A congressional aide for U.S. representative Jim Himes in 2009 accused Biden of touching and rubbing his nose against hers during a political fund-raiser. “It wasn’t sexual, but he did grab me by the head,” Amy Lappos told Hartford Courant on April 1.

“He put his hand around my neck and pulled me in to rub noses with me. When he was pulling me in, I thought he was going to kiss me on the mouth.” After the incident, Lappos didn’t file a formal complaint because, “He was the vice president. I was a nobody.”

Writer D.J. Hill alleged in a New York Times article that he made her “very uncomfortable” at a 2012 fundraising event in Minneapolis when he rested his hand on her shoulder and then started to move it down her back.

The article also featured other Biden accusers, including Caitlyn Caruso. She told the Times that Biden hugged her “just a little bit too long” and laid his hand on her thigh after she shared her story of her sexual assault at a University of Nevada event in 2016.

Last April Ally Coll told the Washington Post that when she was a young Democratic staffer in 2008, Biden squeezed her shoulders at a reception, complimented her smile, and held her “for a beat too long.”

“There’s been a lack of understanding about the way that power can turn something that might seem innocuous into something that can make somebody feel uncomfortable, she told the Post.

Sofie Karasek also told the Post she felt that Biden violated her personal space in 2016. She was photographed holding hands and touching foreheads with Biden at the Oscars. She was standing alongside 50 other sexual-assault survivors while Lady Gaga paid a musical tribute.

Vail Kohnert-Yount alleged that when she was a White House intern in the spring of 2013, Biden “put his hand on the back of [her] head and pressed his forehead to [her] forehead” when he introduced himself, and that he called her a “pretty girl.” It was “the kind of inappropriate behavior that makes many women feel uncomfortable and unequal in the workplace,” Kohnert-Yount told the Post.

The hands-off attitude of the #MeToo mob toward Biden stands in stark contrast to the avalanche of attacks and media airtime President Donald Trump received when he was running for president in 2016. Accusations of sexual assault poured in and the media reserved copious amounts of time for each one.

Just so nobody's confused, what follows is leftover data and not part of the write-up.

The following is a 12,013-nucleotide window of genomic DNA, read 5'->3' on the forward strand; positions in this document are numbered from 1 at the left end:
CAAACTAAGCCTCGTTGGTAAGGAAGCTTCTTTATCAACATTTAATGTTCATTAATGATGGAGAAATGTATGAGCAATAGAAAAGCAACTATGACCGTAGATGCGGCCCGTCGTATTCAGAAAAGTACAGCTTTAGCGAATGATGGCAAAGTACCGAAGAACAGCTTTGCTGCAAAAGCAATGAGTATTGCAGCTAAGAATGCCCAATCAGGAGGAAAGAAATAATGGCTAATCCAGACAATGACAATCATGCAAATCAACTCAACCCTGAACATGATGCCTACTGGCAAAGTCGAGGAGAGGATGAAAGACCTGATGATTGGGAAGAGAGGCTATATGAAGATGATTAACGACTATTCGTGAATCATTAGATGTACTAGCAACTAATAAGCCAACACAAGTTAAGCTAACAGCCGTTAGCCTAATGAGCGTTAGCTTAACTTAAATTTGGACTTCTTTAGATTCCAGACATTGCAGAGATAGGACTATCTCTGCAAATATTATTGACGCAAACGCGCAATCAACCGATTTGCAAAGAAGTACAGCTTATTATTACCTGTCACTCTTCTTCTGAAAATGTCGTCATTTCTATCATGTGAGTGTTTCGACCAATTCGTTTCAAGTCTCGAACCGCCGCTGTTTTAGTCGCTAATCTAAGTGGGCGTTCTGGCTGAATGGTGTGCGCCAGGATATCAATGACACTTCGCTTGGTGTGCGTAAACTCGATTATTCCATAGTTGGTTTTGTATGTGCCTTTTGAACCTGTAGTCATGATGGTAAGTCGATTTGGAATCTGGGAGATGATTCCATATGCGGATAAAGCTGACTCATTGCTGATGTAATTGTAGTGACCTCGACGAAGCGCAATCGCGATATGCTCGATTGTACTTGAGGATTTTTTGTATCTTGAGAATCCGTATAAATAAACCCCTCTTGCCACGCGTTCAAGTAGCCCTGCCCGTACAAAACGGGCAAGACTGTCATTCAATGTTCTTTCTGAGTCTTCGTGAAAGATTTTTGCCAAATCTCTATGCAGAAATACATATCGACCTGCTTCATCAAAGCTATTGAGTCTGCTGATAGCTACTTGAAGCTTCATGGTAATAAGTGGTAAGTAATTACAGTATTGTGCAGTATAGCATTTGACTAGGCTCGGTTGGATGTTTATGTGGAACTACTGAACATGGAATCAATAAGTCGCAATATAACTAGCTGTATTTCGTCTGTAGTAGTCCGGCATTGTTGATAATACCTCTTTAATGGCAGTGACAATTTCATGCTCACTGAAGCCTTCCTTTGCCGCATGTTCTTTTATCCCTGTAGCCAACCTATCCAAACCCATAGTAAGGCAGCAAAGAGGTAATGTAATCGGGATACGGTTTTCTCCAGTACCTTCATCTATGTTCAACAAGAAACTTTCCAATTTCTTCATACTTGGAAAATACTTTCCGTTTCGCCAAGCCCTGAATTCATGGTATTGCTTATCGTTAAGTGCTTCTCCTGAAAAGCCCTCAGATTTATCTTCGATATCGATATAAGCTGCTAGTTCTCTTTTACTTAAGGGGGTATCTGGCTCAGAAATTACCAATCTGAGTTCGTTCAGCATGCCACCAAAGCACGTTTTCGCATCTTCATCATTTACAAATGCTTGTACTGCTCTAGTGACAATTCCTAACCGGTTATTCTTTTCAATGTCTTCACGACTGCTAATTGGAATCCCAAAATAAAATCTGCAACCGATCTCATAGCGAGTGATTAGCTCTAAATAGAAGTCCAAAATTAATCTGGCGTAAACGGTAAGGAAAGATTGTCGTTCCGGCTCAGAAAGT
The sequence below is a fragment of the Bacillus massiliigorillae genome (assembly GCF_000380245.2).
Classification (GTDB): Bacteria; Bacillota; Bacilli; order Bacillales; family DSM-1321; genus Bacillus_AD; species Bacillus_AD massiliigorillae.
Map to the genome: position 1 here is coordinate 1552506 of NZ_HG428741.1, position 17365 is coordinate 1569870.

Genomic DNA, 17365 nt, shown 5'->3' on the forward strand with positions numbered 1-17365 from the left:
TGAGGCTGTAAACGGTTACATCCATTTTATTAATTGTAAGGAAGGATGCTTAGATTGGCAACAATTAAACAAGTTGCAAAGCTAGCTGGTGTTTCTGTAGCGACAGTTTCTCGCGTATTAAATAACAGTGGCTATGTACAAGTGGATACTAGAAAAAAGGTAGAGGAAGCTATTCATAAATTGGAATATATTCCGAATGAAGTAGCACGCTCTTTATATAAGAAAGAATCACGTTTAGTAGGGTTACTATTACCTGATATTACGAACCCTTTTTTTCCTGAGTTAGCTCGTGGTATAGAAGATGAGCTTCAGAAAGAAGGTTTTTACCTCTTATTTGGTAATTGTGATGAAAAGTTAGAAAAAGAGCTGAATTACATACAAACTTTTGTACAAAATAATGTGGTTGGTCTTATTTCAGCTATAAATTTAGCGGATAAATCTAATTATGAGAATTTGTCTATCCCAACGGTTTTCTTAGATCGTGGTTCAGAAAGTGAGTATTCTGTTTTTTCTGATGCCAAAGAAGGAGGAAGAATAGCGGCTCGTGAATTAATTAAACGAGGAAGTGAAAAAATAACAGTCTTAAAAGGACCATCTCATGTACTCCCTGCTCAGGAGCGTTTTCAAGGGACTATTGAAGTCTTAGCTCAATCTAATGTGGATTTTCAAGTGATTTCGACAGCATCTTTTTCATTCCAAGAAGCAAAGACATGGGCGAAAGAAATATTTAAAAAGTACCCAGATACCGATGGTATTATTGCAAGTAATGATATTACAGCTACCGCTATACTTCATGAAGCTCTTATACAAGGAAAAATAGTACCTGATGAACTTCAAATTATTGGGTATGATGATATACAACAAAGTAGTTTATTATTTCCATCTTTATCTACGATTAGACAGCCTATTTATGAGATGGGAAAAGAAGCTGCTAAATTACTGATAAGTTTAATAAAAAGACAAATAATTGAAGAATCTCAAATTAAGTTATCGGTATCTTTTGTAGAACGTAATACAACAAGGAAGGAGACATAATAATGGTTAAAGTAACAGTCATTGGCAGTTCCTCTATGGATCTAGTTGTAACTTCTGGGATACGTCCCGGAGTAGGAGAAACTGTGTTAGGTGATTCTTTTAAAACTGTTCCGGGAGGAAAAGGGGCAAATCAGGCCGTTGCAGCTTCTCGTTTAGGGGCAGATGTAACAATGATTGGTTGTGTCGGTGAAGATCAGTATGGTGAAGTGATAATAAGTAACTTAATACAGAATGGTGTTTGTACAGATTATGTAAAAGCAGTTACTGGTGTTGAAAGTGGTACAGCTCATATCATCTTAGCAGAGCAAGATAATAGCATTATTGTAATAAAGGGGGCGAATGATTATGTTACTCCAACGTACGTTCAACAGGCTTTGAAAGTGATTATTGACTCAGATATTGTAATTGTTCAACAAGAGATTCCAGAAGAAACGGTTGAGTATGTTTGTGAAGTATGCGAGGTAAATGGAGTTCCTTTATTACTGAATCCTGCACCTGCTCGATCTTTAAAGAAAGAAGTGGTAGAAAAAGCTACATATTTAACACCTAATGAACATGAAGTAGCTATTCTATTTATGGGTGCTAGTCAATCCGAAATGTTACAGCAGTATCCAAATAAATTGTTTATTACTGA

When an Access Hollywood tape was released shortly before the 2016 election the media went wild. Trump could be heard engaging in an off-camera, raunchy conversation with host Billy Bush and media hyenas immediately moved in for the kill.

Trump was accused of admitting to sexual assault on the tape and network news bosses dedicated a combined 70 minutes of nightly news coverage during the six weeknights after the leak, according to media analysts.

The tape also became the focal point of the second 2016 presidential debate. CNN’s moderator Anderson Cooper asked Trump about his penchant to “grab them by the p—y.”

“For the record, you’re saying you never did that?” Cooper asked.

The president described his statements on the tape as “locker room talk,” and denied kissing or groping women. “No one has more respect for women than I do,” said Trump. He apologized and went on to win the presidency.

NBC’s Meet the Press moderator Chuck Todd erupted in frustration over Trump in an interview with GW Magazine last year.

“What was our ability to get results? We shamed people,” Todd wistfully recalls. “What happened? What did Trump hack? How did he hack the system? By being shameless. If you don’t feel shame for your actions, and the bad press doesn’t bother you or you can live with it or explain it away — that is Trump’s superpower. I don’t know if another politician can pull it off. Every other politician that has tried to be as aggressive as he can be sometimes, denying what is obvious, it has not gone well for them,” said Todd.

Unlike Trump, the #MeToo mob has no desire to shame Biden into ending his presidential pursuit or inflict permanent political damage. Is there any doubt now that the movement’s outrage is mostly weaponized for political purposes instead of principles?